European support for democracy is at a crossroads. The next decade will have a major bearing on what democracy means for the European Union (EU) at a time of increasing awareness of fundamental technological change, climate risks, demographic adjustment and power shifts between and within continents. Democratic governance should no longer be taken for granted within Europe or in European foreign policy. Political choices will need to be made that determine how important democracy is for European states and what to do as a consequence.
It is with these choices in mind that we embarked, 18 months ago, on a participatory review of European support for democracy. This has included several stand-alone papers on democracy support and numerous multi-stakeholder meetings with academics, activists, civil society, donors, experts, policy-makers and think-tanks. The review looked at what European democracy support has achieved (the past), what can be improved today (the present) and where democracy support should be headed (the future). Our conclusions pointed at 5 key recommendations:
- Strengthen our understanding of democracy support
- Accord greater importance to democracy
- Develop a policy framework on democracy support
- Innovate to match current challenges
- Dedicate greater resources to manage coordination
2019: NOW IS THE TIME
2019 marks the 10th anniversary of EU Agenda for Action on Democracy Support. In the same year there will be European Parliament elections and a new EU budget (post-2020). At the same time, democracy is being challenged worldwide. In other words, now is the time for action.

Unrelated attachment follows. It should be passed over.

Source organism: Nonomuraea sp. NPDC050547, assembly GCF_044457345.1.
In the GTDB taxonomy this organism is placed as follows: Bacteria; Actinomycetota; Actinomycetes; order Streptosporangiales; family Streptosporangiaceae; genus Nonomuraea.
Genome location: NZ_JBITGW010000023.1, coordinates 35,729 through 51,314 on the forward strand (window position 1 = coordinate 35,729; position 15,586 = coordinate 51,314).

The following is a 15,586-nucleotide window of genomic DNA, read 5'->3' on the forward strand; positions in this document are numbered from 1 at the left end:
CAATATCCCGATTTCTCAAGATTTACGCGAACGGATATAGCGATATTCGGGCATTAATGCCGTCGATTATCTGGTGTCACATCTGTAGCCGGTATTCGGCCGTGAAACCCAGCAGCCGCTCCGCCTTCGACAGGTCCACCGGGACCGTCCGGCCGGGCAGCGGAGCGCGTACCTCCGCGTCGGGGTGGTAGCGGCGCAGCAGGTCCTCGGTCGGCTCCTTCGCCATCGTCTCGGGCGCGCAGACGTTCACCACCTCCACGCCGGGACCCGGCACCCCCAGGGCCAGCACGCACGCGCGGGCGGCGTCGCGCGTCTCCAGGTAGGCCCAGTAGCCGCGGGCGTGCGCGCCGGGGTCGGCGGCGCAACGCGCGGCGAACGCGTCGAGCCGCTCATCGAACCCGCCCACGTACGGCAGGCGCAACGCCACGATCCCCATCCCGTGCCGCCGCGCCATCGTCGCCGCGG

There are numerous studies of the state of democracy and evaluations of individual programme, but very little in between.
A final paper was published on the basis of the conclusions from the participatory review, which offers insights for the European democracy support community.
EUROPEAN DEMOCRACY SUPPORT
The EU Agenda for Action on Democracy Support in the EU’s External Relations was agreed by EU MS on 17 November 2018. It marked the real beginning of what one might call a coordinated policy attempt at EU democracy support. Since that moment the EU has embarked on a series of policy initiatives and programmes designed to create a comprehensive and mainstreamed approach to democracy support. This includes two generations of the democracy pilot exercise, two EU Action Plans on Human Rights and Democracy, Communications on civil society, development and the new EU Global Strategy on Foreign and Security Policy.
- Article 21 of the Lisbon Treaty;
- The Council Conclusions on Democracy Support in EU External Relations of 2009, in particular the six principles of EU democracy support;
- The EU Strategic Framework and the second Action Plan on Human Rights and Democracy (2015-2019);
- The Global Strategy for the European Union’s Foreign and Security Policy;
- the New European Consensus on Development agreed upon in 2017;
- The Communication “The roots of democracy and sustainable development: Europe’s engagement with Civil Society in external relations”;
- The current Multiannual Indicative Programme (2014-2020) of the European Instrument for Democracy and Human Rights, in particular Specific Objective 3: Support to Democracy, and;
- The 2015 European Neighbourhood Policy, which is of crucial importance for the EU’s democracy support agenda.